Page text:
FIFA, football’s global governing body, will support a taskforce set up by the Football Association of Indonesia (PSSI) that will seek to increase public security capacity following the stadium disaster that claimed the lives of 131 football fans earlier this month.
The PSSI met with representatives from FIFA and the Asian Football Confederation (AFC) earlier today (Thursday) following the tragedy at Kanjuruhan Stadium in Malang on October 1.
The incident occurred during a match between Arema FC and Persebaya Surabaya as fans invaded the pitch and were met with teargas from police. The ensuing panic led to fans rushing towards the stadium’s exits, which caused a crush. Indonesian President Joko Widodo ordered an audit of all football stadia in the country following the disaster, and six people were later charged.
Today’s meeting was also attended by government representatives, with PSSI general chair Mochammad Iriawan stating that talks focused on an “initiation of assistance” to transform and advance Indonesian football, rather than an investigation into the disaster.
FIFA’s head of safety and security, Serge Dumortier, attended the meeting, along with Niko Nhouvannasak and Chen Jun, from FIFA’s regional office for Southeast Asia and East Asia.
Iriawan said: “We have agreed to form a taskforce consisting of members/special representatives from PSSI and the Indonesian government with the support of FIFA and AFC for the transformation of Indonesian football and increasing public security capacity, as instructed by President Joko Widodo.”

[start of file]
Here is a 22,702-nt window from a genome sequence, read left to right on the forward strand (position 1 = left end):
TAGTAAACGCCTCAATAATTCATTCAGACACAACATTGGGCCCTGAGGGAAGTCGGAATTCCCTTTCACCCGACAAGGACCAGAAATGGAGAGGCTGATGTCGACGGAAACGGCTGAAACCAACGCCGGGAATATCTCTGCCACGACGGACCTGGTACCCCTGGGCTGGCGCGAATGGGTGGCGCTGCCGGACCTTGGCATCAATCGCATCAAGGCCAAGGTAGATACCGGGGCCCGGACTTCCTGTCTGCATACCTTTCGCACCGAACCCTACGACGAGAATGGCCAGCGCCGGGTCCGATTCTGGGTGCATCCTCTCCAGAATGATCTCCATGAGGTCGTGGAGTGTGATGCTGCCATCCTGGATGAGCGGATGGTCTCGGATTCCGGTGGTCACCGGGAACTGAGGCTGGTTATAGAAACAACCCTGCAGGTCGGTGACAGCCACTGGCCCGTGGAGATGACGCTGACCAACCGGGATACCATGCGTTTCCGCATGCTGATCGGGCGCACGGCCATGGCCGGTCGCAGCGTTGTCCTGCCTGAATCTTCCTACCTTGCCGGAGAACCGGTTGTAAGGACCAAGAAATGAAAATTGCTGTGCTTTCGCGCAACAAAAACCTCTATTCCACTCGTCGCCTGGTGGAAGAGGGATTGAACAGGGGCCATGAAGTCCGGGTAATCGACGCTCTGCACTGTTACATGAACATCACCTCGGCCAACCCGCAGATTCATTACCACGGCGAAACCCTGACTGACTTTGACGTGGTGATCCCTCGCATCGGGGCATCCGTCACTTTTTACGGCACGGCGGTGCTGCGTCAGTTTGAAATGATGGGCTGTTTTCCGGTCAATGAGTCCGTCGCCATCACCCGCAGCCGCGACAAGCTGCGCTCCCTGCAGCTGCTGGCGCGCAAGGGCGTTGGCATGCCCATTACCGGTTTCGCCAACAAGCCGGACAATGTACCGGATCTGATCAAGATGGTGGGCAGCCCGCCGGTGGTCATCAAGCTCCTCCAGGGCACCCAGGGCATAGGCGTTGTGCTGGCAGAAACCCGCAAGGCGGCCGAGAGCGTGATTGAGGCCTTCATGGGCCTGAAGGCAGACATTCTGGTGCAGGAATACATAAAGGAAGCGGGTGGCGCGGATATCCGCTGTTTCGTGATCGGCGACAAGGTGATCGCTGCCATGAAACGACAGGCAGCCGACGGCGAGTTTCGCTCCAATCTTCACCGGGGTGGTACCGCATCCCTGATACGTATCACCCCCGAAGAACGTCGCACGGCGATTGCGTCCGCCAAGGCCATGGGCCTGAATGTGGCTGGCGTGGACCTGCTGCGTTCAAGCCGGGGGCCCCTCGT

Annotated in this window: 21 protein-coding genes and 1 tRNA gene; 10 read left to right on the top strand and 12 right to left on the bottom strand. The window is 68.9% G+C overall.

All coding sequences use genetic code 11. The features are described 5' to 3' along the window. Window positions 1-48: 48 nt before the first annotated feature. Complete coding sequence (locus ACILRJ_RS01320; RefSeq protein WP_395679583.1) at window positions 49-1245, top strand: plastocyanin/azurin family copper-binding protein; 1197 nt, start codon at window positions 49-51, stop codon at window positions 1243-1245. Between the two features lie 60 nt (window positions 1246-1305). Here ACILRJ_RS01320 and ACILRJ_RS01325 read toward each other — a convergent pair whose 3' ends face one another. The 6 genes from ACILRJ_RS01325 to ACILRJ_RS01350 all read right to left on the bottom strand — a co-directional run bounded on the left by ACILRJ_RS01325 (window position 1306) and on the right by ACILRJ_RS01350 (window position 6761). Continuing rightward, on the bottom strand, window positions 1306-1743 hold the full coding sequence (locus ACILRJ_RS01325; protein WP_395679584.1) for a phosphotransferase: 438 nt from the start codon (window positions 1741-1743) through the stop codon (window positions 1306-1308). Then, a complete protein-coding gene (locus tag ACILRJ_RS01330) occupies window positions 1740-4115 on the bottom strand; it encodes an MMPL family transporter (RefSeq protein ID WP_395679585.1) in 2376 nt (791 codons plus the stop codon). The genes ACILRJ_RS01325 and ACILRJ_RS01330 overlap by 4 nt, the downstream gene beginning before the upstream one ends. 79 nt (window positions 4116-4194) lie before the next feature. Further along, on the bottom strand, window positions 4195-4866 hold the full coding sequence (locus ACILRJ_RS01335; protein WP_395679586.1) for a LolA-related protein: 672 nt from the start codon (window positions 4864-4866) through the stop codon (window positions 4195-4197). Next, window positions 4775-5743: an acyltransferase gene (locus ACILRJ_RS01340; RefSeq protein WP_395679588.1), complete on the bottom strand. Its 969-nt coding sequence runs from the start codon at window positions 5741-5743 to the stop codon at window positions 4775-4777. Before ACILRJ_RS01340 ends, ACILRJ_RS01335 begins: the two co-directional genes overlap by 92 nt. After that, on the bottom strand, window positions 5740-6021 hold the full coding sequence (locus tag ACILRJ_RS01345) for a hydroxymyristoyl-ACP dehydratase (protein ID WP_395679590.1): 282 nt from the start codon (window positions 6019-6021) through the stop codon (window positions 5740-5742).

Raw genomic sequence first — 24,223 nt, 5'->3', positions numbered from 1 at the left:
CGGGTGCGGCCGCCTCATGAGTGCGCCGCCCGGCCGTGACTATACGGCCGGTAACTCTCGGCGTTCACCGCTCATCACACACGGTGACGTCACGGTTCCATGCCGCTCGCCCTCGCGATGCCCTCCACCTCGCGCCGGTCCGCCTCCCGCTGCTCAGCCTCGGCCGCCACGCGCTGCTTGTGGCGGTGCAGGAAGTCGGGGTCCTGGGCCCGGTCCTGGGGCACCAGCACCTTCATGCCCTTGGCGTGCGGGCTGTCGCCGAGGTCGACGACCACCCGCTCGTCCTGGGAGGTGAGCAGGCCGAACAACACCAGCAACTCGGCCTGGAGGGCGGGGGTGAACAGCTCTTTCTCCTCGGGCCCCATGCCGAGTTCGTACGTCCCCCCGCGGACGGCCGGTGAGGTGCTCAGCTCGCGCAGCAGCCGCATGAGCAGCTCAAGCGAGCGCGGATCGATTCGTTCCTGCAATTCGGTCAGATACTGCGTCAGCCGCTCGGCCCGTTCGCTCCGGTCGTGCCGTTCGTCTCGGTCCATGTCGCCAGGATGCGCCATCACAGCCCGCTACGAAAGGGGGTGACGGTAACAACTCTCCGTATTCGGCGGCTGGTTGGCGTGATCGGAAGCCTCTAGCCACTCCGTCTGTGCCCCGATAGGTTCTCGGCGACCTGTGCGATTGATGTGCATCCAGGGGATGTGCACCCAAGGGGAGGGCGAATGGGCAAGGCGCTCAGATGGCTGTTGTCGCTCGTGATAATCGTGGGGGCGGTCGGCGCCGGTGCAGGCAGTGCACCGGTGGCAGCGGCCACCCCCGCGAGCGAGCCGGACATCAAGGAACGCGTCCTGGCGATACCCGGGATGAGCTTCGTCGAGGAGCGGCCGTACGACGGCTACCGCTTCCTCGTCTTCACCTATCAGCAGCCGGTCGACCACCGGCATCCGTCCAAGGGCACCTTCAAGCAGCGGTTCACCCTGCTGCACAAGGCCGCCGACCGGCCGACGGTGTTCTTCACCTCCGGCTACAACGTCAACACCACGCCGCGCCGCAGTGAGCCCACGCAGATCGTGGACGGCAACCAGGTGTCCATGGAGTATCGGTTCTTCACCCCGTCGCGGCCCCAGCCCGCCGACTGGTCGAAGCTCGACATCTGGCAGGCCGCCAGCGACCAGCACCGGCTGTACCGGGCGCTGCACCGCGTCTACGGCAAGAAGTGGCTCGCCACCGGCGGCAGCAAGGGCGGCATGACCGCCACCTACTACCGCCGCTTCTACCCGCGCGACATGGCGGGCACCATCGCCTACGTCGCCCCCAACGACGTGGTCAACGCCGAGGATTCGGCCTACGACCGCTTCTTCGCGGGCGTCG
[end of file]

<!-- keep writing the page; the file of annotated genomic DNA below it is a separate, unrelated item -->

The PSSI is set to receive assistance from FIFA and the AFC regarding safety and security, as well as stadium infrastructure and public trust in Indonesian football. On October 28, the PSSI will launch a FIFA Football for School programme in Jakarta.
Iriawan added: “We believe that through the joint efforts of all stakeholders, together we will recover stronger to ensure that Indonesia is a safe place for football and capable of hosting major international events.”
Indonesia is due to host the FIFA U20 World Cup next year and FIFA president Gianni Infantino is set to visit Jakarta next week to meet with President Widodo.
Indonesia’s police chief, Listyo Sigit Prabowo, said last week that six people have been charged with negligence causing death. They include three police officers and three people responsible for the match and its security, including the head of Arema FC’s organising committee and one of the club’s security officers.
Prabowo went on to state that two of the police officers under investigation ordered colleagues to fire teargas. The third police officer under investigation is claimed to have known about FIFA’s safety regulations that prohibit the use of crowd control gas at pitchside but did not prevent this being utilised by colleagues. The suspects face a maximum prison sentence of five years if found guilty, and more charges could be forthcoming.